Fall of Porcupine is a charming 2D sidescrolling adventure title that is slow, melodic and evokes a lot of emotions throughout its nearly 9-hour playtime. You understand a very complex perspective and walk a tightrope few are capable of doing in the field of medicine, but a lot of technical issues and a very mild ending really make the impact of the latest doctor in Porcupine feel like a miss rather than a hit. In my Fall of Porcupine review, I’ll talk about what works, and what doesn’t.
The story puts you in the feet of a pigeon named Finley living in the town of Porcupine with other anthropomorphic animals. As the latest addition to St. Ursula, the city hospital, you are tasked with taking care of the patients while also building connections with them along the way. You also connect with the townspeople, and the game is semi-comparable to Coffee Talk.
The game heavily relies on its dialogue to carry the story and with no voice acting. You have to be ready to read lengthy walls of texts between Finley and other residents of Porcupine. It’s worth mentioning here that a lot of these dialogues help build a connection between Finley and the other townspeople. They help in learning more about the city, giving Finley something to look forward to in the form of an event, or something else.
Characters and Interaction
Every person in the town is memorable with their own unique personality, relevance to the story, and, importance to Finley. These characters are visually distinct and the game’s art is easily one of the stronger aspects. They also help in progressing the story depending on your interactions with them on a daily basis, the plans you make with them, and other important aspects of socializing.
If you do not enjoy narrative adventures with a heavy emphasis on reading, you may feel tired very early in the story.
However, if you can brave through all of the text offered by the title, build the connections you are meant to and follow through on Finley’s story, you ultimately uncover a game that has a great beginning and middle act, but the finale is something that fails to match the rest of the game.
The gameplay loop is relatively simple. You walk to the hospital on a daily basis, check in on your patients, do their routine mini-games, and once you are done being a doctor for the day, you are free to meet, mingle, and explore the town. The majority of the game’s appeal comes from the immense amount of dialog, the graphics that are relatively simplistic yet beautiful, and a very atmospheric soundtrack that really gives you get the “small town” vibe.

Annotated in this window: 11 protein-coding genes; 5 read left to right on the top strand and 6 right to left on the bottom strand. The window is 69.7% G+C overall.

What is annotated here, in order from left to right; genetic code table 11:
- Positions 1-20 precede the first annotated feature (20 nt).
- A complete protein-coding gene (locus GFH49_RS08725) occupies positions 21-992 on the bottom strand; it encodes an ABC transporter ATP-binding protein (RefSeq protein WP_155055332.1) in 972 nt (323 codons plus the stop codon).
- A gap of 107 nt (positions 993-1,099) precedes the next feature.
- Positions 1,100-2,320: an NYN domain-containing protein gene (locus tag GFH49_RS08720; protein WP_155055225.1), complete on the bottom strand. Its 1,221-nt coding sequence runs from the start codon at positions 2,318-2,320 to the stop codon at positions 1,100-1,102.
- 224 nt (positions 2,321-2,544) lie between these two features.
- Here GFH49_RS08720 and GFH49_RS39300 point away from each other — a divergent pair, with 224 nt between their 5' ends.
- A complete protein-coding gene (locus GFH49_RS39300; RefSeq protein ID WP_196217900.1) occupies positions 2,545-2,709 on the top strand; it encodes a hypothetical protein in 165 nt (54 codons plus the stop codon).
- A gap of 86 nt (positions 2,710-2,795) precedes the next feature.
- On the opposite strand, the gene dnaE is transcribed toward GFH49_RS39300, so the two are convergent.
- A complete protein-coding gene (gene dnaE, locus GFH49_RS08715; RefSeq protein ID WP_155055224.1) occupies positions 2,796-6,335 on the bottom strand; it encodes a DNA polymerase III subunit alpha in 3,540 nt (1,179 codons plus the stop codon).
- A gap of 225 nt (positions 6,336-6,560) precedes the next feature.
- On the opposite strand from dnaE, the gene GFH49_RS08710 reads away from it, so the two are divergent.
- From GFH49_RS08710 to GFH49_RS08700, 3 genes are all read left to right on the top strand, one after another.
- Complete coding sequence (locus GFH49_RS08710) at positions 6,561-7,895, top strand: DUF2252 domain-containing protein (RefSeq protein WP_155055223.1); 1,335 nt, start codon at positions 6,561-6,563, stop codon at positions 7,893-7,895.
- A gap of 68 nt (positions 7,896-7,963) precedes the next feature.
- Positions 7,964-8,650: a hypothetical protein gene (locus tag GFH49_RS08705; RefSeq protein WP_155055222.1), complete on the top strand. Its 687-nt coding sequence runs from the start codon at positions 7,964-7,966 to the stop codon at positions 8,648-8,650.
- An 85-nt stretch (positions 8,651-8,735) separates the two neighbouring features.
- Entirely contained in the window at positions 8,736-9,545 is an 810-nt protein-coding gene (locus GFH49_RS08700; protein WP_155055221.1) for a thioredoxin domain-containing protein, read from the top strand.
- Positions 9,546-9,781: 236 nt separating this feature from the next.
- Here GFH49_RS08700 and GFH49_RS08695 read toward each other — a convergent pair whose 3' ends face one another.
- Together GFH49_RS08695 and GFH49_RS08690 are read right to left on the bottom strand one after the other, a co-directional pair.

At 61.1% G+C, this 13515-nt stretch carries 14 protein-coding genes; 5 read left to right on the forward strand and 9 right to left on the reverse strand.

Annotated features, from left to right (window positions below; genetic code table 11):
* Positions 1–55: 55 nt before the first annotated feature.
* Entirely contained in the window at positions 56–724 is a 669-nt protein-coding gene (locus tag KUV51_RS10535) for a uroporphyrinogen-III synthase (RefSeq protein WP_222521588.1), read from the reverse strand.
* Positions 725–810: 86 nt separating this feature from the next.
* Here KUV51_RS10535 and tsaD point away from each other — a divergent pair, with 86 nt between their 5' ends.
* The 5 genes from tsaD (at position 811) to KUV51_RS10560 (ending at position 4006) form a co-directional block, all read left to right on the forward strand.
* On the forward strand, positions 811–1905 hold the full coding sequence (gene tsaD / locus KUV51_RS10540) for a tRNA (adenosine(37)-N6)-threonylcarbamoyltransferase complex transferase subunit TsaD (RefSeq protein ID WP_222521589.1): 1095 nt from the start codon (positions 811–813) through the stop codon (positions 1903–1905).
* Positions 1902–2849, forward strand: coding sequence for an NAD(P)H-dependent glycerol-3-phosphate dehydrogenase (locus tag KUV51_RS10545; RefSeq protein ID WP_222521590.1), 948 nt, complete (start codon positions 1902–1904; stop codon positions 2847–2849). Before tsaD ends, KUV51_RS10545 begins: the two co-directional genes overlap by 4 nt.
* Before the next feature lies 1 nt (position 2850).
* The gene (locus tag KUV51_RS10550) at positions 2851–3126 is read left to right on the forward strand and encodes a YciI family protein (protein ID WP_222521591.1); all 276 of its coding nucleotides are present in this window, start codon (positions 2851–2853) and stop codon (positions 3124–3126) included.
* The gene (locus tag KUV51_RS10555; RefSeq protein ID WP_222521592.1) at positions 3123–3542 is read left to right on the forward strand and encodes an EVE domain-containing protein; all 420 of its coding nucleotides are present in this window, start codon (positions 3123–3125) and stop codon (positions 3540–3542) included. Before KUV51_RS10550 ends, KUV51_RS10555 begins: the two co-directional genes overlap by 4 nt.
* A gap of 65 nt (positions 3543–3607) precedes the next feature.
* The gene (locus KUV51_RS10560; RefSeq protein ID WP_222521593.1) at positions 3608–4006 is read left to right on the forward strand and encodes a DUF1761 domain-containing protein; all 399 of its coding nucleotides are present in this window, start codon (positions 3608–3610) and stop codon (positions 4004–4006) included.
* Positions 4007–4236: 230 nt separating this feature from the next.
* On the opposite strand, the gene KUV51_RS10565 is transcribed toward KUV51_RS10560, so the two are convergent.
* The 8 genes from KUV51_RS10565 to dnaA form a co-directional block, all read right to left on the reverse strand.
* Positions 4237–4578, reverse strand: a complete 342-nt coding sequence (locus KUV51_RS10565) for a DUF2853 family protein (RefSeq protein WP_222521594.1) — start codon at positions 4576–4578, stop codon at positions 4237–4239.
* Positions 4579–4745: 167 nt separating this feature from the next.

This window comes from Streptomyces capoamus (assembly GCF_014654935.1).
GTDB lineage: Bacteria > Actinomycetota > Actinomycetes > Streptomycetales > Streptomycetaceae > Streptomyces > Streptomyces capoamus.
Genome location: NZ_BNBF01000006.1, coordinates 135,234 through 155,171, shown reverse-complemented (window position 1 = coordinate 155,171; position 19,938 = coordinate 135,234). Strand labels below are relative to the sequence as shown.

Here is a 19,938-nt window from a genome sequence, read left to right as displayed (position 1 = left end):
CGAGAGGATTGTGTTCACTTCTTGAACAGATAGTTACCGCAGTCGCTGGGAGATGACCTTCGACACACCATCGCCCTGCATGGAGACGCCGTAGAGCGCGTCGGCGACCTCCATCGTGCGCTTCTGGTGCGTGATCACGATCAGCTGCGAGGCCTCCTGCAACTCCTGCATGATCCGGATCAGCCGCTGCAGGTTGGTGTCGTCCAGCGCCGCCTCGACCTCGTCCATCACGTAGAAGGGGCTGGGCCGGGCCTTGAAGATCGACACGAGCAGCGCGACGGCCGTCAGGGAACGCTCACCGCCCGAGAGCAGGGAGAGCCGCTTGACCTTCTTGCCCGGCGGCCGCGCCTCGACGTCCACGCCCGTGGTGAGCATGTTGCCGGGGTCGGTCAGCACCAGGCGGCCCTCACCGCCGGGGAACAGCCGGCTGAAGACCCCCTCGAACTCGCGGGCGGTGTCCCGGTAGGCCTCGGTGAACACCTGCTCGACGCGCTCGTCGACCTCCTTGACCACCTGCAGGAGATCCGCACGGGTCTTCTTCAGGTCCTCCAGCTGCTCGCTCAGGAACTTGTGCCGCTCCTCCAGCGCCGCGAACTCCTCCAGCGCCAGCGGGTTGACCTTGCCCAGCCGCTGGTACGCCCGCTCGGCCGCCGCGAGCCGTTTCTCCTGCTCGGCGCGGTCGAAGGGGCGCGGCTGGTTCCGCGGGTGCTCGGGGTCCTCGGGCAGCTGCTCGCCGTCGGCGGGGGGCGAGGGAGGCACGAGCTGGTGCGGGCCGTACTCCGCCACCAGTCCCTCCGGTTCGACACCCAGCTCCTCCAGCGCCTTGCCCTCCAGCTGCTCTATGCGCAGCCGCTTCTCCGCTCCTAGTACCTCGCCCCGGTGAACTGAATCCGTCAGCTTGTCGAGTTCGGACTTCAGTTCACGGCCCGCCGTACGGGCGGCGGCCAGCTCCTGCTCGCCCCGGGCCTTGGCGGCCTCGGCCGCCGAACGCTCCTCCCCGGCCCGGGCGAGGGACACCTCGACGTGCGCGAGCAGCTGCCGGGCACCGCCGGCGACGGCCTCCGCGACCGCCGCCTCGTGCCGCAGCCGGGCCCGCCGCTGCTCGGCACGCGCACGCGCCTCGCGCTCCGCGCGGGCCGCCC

When interacting with people, you will sometimes get choices for dialog that can influence your relationship with them, but there is nothing here that alters or affects the ending in a substantial way. Paired with the occasional mini-game while in the hospital or out on the town, there really is nothing preventing you from enjoying a game like this if you are into games that have deep lore within them.
However, this is where I have a lot of qualms with the game as well. Some of the puzzles, even with the accessibility options enabled were very difficult to navigate and solve, and in addition, there is no option for manually saving. The quicksave icon also appears in the blink of an eye, which can result in a loss of progress if you’re not looking carefully.
The graphics are simple yet beautiful. With system requirements that can easily run on any recent laptop, the game is immersive in the setting you are put in with no pressure to push the visual envelope, while also engrossing you in a deeply populated world with plenty of characters to meet, each with a distinct personality, appearance, and other characteristics.
The graphics style is something that allows players to enjoy a good scenic view of a small town in a 2D perspective, but the graphics much like the game are very down to earth. If you are okay with video games that emphasize story over visuals such as Coffee Talk or Stardew Valley, you will find comfort in the home of Porcupine.
The music is the second strongest point of the game. It has a calm appeal to it and matches the tone and theme of the game suitably well. The music casts a spell on you with its simplicity and helps with immersing yourself in a world where you want to meet with the residents at different places and times to get to know them better.
Fall of Porcupine is a beautiful, melodic game with a lot of life, character, and a lot to offer for fans of the narrative genre. It has a strong visual appeal to understand the world of balancing your personal life and working life, but a few nitpicks of the game such as difficult puzzles even with the accessibility turned on, a few bugs, and lastly, the lack of a save or properly knowing when a quicksave has just missed your eyeblink, are a few of the things that marred my experience of the title.
When I play a title like this, the puzzles should offer the ability to skip them or allow players to know where their last save is, or allow them to make a manual save. Narrative-driven games like this should have a more casual loop, and the lack of these features makes Fall of Porcupine really fall.
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This review is based on the PC version of Fall of Porcupine. The key was provided by Assemble Entertainment.